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Evergreening Withers in India
When India's Supreme Court ruled in April that Novartis AG's cancer drug Gleevec was not sufficiently innovative to merit a patent, public health advocates lauded the decision. They said that it would give more people access to needed drugs. Predictably, Big Pharma condemned it, saying that it would stifle innovation.
The court's decision, however, was not about innovation or access. It revolved around a practice the pharmaceutical industry refers to as "life-cycle management," which public health advocates call "evergreening." Pharmaceutical companies periodically make small changes to a patented drug and then apply for a new patent on the modified version. This strategy, which is common in the United States, essentially extends the term of a drug's patent, prolonging the time in which patent protection can ensure exclusive rights and precluding competition from generic drug manufacturers.
The tactic has long come under criticism by generic drug makers and public health advocateseven in the U.S., where it has been cited as one reason that health care costs are so high. But by and large the courts have backed up the companies. As long as the modified drug is shown to have utility and to be novel and nonobvious, it can receive a patent. "There have been cases in which the courts have ruled against a company's secondary patent," says Srividhya Ragava, a professor at the University of Oklahoma's College of Law who has followed the Novartis case, "but the Federal Circuit has made it clear that if a company writes its claims carefully, the new patent can stand."
The standard for patentability in India, however, is much higher. "It's a more rigorous standard than in the U.S., but it's not contrary to the rules of the World Trade Organization," says Janice Mueller, a former patent law professor who offers legal seminars and consulting services to law firms and has followed the controversy.
A statute in India's law known as section 3(d)now well-known in the pharmaceutical worldsays in part that "the mere discovery of a new form of a known substance which does not result in the enhancement of the known efficacy of that substance" is not patentable. That means that changing the form of a drug to a salt, an ester, or anything else will not, by itself, result in a new patent.
"In other words, if it's the same compound but in a new form, it will be deemed the same as the original drug unless the applicant can prove clear therapeutic efficacy," Ragava says, adding that the rule is "a tough bar" for drug companies to clear.
And Novartis did not, according to the Indian court. The patent for the original compound on which Gleevec is basedimatinib mesylatewas filed in the U.S. in 1993. India only began implementing patents in 1995, and compounds that predated its system are not eligible for patent protection. That meant that Novartis could only apply for a patent on the newer cancer drug, says Bhaven Sampat, a professor at Columbia University's Mailman School of Public Health who is also affiliated with Columbia Law School.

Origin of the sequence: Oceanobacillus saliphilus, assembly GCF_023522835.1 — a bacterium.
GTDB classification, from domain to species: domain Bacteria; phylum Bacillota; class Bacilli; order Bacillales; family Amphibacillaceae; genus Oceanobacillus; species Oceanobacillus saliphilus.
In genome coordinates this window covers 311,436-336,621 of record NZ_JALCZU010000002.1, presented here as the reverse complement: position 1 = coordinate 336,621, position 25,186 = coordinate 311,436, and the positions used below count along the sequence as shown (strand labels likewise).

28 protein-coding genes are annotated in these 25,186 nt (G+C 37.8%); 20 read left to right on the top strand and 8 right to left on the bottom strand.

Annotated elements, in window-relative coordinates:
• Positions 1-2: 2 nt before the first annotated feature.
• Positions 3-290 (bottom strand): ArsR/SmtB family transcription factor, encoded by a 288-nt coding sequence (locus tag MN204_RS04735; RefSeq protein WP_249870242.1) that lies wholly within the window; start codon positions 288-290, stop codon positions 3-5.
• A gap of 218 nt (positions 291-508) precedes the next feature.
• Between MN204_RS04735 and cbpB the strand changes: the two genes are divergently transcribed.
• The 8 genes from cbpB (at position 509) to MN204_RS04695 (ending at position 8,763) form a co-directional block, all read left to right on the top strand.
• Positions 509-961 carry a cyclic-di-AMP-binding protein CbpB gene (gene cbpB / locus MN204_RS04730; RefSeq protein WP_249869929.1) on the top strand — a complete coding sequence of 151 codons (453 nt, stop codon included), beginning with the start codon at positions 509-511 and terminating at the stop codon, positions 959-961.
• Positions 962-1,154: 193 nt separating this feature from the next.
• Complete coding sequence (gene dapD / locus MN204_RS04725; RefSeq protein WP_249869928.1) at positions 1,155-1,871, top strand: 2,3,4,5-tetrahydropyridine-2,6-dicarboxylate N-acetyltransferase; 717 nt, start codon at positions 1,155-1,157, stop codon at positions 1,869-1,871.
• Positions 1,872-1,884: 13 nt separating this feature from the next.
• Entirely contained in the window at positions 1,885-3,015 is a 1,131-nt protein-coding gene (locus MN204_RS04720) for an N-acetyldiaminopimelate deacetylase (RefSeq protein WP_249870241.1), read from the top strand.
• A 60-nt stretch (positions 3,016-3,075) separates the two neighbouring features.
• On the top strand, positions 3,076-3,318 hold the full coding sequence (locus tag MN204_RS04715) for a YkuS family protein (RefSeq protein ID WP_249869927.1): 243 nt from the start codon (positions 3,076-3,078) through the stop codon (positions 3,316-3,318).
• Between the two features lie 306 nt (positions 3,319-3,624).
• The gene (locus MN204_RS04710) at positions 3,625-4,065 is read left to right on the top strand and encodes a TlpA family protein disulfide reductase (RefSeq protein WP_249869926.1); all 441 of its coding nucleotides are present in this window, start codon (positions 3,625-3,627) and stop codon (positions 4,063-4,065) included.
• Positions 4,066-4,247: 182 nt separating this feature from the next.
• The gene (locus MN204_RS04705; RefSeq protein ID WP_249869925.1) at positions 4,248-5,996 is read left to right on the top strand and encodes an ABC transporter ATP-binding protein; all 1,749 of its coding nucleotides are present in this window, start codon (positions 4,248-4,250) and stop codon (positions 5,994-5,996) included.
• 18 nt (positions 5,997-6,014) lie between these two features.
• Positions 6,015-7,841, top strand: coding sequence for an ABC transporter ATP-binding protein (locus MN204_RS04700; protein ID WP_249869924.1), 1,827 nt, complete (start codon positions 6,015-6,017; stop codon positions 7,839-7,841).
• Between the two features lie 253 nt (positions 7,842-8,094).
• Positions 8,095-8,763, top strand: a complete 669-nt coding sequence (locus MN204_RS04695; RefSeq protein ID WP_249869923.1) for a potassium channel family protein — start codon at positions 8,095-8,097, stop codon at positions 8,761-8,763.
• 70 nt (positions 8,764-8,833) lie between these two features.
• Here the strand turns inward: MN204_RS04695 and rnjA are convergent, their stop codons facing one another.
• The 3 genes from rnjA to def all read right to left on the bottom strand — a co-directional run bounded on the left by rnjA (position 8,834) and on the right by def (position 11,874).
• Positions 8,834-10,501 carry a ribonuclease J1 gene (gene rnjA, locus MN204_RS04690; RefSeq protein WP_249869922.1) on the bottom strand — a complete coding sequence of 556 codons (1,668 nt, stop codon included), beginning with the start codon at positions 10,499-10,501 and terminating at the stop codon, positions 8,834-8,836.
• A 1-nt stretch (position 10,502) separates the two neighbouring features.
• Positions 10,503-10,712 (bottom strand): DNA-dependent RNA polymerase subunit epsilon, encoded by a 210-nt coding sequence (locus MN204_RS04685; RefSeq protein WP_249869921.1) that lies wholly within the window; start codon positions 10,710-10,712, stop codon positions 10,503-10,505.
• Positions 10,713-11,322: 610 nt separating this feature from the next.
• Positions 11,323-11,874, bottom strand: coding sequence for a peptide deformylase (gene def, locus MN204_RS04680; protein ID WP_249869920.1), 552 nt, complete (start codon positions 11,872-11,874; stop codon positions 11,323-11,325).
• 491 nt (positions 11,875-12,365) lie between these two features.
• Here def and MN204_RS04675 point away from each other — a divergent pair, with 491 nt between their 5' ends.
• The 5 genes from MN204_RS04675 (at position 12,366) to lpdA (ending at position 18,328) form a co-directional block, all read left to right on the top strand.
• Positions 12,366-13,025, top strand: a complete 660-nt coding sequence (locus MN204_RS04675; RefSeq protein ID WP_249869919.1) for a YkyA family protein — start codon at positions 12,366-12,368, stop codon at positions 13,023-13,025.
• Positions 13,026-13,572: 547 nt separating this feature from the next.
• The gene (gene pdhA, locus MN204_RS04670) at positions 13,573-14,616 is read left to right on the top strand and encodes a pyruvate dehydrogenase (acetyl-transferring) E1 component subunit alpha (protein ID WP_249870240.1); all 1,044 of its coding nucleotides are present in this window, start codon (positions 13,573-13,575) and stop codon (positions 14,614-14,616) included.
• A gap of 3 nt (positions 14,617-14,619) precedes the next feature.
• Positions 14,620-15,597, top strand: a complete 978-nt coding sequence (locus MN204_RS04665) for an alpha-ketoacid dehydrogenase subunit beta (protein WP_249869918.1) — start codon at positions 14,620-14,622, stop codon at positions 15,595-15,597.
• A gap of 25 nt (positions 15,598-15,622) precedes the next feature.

The courts in India found that the basis for the newer form was anticipated by Novartis's earlier U.S. patentthat it was a new form of a known substance. And it denied the patent on that basis, saying that there was no proof of "enhanced efficacy."
"No one questions the value of the drug," says Sampat, "and if Novartis could have filed a patent application in India for the original drug, it would have been granted. Gleevec was a victim of timing."
Even in the U.S., a generic challenge has been asserted against the secondary drug, according to Sampat. Generic drug makers often try to be the first challenger of a patent, because the move can give them 180 days of exclusivity when the patent expires. But in many instances, a brand owner, when notified of such a challenge, will sue the generic drug maker in federal court to show that its patent is valid. In fact, Sampat and Columbia Law School professor Scott Hemphill conducted a study in which they found that manufacturers of generics almost always win in U.S. courts when such challenges are litigated to completion.
Novartis, however, has not sued. "Novartis doesn't seem to be pursuing it," Sampat says. "Perhaps it knows even in the U.S. its patent wouldn't hold up."
Back in India, where big pharma is also facing compulsory licensing rulings that allow generic drug makers to pay a royalty to produce drugs still under patent protection, the repercussions of the Supreme Court ruling are unclear. Some say Big Pharma will stop investing in research and development facilities there. Others say the decision paves the way for a booming generic drug industry in India, a country that is already dubbed "the world's pharmacy."
"We don't know what will happen, but the rest of the world is watching," says Mueller. "Other countries already have some antievergreening provisions in place, and more are likely to follow India's lead."